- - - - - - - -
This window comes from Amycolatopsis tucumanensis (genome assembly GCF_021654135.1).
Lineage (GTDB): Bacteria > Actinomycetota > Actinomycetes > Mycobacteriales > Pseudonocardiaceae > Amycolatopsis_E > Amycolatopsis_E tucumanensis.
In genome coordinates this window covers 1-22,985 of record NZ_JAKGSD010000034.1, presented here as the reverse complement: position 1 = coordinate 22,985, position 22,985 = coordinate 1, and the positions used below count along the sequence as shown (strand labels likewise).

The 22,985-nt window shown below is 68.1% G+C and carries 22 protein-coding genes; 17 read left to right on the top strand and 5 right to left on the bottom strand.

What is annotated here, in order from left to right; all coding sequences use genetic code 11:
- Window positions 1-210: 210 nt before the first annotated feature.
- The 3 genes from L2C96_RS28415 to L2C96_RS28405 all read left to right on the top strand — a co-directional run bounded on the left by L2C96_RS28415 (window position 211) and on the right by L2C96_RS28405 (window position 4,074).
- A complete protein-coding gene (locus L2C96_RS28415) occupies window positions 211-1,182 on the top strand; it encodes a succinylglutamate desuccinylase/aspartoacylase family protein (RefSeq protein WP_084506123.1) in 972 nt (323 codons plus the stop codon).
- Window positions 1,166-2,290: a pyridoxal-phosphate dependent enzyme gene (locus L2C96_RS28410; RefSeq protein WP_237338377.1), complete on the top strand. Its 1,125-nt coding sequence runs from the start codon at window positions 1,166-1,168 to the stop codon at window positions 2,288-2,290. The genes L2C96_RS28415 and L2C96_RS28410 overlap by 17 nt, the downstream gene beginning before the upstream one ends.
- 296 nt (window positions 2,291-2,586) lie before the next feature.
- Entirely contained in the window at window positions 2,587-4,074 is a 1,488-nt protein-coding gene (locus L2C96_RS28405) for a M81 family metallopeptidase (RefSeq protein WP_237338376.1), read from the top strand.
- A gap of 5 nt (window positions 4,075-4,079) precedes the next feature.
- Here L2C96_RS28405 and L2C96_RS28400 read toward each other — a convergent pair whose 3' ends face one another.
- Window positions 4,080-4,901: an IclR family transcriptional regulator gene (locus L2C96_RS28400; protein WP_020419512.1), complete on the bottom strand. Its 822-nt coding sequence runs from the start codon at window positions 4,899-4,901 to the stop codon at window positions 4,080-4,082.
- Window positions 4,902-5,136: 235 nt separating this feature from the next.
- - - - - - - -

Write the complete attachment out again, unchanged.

This window comes from Amycolatopsis tucumanensis (genome assembly GCF_021654135.1).
Lineage (GTDB): Bacteria > Actinomycetota > Actinomycetes > Mycobacteriales > Pseudonocardiaceae > Amycolatopsis_E > Amycolatopsis_E tucumanensis.
In genome coordinates this window covers 1-22,985 of record NZ_JAKGSD010000034.1, presented here as the reverse complement: position 1 = coordinate 22,985, position 22,985 = coordinate 1, and the positions used below count along the sequence as shown (strand labels likewise).

The 22,985-nt window shown below is 68.1% G+C and carries 22 protein-coding genes; 17 read left to right on the top strand and 5 right to left on the bottom strand.

What is annotated here, in order from left to right; all coding sequences use genetic code 11:
- Window positions 1-210: 210 nt before the first annotated feature.
- The 3 genes from L2C96_RS28415 to L2C96_RS28405 all read left to right on the top strand — a co-directional run bounded on the left by L2C96_RS28415 (window position 211) and on the right by L2C96_RS28405 (window position 4,074).
- A complete protein-coding gene (locus L2C96_RS28415) occupies window positions 211-1,182 on the top strand; it encodes a succinylglutamate desuccinylase/aspartoacylase family protein (RefSeq protein WP_084506123.1) in 972 nt (323 codons plus the stop codon).
- Window positions 1,166-2,290: a pyridoxal-phosphate dependent enzyme gene (locus L2C96_RS28410; RefSeq protein WP_237338377.1), complete on the top strand. Its 1,125-nt coding sequence runs from the start codon at window positions 1,166-1,168 to the stop codon at window positions 2,288-2,290. The genes L2C96_RS28415 and L2C96_RS28410 overlap by 17 nt, the downstream gene beginning before the upstream one ends.
- 296 nt (window positions 2,291-2,586) lie before the next feature.
- Entirely contained in the window at window positions 2,587-4,074 is a 1,488-nt protein-coding gene (locus L2C96_RS28405) for a M81 family metallopeptidase (RefSeq protein WP_237338376.1), read from the top strand.
- A gap of 5 nt (window positions 4,075-4,079) precedes the next feature.
- Here L2C96_RS28405 and L2C96_RS28400 read toward each other — a convergent pair whose 3' ends face one another.
- Window positions 4,080-4,901: an IclR family transcriptional regulator gene (locus L2C96_RS28400; protein WP_020419512.1), complete on the bottom strand. Its 822-nt coding sequence runs from the start codon at window positions 4,899-4,901 to the stop codon at window positions 4,080-4,082.
- Window positions 4,902-5,136: 235 nt separating this feature from the next.